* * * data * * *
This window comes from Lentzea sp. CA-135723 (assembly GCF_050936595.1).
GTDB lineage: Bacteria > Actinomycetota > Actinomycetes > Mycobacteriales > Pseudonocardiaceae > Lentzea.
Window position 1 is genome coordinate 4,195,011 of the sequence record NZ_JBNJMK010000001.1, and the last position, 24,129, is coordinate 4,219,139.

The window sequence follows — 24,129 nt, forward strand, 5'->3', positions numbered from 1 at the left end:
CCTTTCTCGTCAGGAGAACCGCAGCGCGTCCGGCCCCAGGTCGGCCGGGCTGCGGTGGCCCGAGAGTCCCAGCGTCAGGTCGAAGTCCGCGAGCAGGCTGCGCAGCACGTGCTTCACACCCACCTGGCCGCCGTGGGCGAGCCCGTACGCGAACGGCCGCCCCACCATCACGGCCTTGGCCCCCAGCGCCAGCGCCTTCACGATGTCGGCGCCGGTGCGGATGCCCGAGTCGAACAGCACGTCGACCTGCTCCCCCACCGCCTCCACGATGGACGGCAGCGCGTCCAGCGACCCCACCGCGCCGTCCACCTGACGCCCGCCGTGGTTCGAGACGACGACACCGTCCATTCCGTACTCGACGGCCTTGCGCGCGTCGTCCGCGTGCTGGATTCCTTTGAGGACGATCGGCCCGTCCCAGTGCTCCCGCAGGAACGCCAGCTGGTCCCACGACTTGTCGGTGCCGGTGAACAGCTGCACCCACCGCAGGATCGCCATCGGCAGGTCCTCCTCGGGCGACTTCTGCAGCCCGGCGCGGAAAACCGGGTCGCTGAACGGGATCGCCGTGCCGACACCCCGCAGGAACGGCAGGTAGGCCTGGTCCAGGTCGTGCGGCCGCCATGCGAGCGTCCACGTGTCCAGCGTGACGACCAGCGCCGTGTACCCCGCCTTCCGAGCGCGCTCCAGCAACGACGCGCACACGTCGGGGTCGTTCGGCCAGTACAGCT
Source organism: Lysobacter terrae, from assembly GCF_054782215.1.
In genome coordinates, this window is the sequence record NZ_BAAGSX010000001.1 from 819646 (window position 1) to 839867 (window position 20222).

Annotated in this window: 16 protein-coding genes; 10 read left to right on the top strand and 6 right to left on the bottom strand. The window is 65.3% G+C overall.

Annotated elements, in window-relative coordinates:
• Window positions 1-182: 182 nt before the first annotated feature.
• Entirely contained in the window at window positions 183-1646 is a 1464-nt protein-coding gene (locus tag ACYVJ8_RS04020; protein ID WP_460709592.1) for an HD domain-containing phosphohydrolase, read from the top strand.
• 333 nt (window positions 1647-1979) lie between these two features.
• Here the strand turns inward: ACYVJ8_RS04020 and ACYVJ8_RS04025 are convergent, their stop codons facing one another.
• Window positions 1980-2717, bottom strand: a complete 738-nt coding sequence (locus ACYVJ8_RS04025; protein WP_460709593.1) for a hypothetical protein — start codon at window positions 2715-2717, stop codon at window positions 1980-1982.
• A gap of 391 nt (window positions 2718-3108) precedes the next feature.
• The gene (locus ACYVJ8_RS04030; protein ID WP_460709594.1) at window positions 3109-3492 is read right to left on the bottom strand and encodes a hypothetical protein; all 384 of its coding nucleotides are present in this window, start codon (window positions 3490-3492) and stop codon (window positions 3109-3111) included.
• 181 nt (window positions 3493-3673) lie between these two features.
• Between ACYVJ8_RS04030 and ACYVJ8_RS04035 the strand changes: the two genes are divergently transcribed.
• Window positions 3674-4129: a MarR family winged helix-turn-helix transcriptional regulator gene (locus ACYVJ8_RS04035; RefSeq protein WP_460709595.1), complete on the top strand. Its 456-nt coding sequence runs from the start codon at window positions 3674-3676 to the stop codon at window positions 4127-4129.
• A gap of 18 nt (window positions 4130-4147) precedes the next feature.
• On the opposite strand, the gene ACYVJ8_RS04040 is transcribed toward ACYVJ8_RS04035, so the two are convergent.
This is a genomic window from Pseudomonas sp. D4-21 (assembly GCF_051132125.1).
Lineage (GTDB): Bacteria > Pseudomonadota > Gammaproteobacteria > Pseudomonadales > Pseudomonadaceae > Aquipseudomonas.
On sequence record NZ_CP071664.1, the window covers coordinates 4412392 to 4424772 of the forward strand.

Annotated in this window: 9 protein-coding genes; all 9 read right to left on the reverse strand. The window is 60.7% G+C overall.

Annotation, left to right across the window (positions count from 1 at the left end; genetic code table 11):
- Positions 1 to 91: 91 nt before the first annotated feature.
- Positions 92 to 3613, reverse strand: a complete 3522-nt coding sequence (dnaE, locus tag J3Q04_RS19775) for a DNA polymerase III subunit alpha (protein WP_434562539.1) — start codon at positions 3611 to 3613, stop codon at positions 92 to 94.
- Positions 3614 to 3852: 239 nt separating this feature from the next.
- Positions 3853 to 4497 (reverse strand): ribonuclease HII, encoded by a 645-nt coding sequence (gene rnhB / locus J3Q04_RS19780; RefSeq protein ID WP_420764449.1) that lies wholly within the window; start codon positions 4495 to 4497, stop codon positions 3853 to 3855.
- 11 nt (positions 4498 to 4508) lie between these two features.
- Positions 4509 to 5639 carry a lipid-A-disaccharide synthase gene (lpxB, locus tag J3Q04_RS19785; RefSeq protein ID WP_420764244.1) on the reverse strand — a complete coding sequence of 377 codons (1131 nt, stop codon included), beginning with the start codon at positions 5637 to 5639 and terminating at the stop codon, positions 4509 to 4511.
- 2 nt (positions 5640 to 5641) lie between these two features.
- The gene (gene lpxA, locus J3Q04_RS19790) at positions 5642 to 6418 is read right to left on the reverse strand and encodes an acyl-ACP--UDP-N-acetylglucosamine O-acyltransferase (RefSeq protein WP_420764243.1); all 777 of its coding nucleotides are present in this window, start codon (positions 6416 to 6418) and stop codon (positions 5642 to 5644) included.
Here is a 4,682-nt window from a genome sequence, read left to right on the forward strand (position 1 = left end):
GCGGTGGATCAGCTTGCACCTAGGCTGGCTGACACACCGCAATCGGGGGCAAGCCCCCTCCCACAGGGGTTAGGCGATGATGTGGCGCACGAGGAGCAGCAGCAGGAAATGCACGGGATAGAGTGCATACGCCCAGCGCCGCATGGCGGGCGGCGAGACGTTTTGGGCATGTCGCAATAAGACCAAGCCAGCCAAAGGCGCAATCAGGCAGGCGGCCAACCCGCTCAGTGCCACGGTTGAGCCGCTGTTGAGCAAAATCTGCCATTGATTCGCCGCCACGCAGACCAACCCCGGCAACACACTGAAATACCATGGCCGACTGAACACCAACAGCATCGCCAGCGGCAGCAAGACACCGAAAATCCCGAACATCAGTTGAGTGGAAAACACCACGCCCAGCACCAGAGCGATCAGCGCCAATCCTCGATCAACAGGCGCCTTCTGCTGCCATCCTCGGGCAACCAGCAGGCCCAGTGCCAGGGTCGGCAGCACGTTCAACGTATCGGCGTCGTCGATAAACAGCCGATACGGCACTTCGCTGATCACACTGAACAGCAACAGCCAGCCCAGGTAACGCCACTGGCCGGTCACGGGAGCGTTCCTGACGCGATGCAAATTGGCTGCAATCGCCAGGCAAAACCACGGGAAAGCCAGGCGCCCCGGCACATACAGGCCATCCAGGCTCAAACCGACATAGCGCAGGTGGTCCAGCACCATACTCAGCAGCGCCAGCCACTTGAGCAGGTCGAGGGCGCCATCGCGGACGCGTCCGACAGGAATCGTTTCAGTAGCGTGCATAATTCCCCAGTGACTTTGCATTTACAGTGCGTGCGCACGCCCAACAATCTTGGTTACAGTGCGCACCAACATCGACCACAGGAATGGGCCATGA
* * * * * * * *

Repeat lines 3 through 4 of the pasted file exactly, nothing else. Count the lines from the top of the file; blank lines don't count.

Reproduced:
Window position 1 is genome coordinate 4,195,011 of the sequence record NZ_JBNJMK010000001.1, and the last position, 24,129, is coordinate 4,219,139.

The window sequence follows — 24,129 nt, forward strand, 5'->3', positions numbered from 1 at the left end: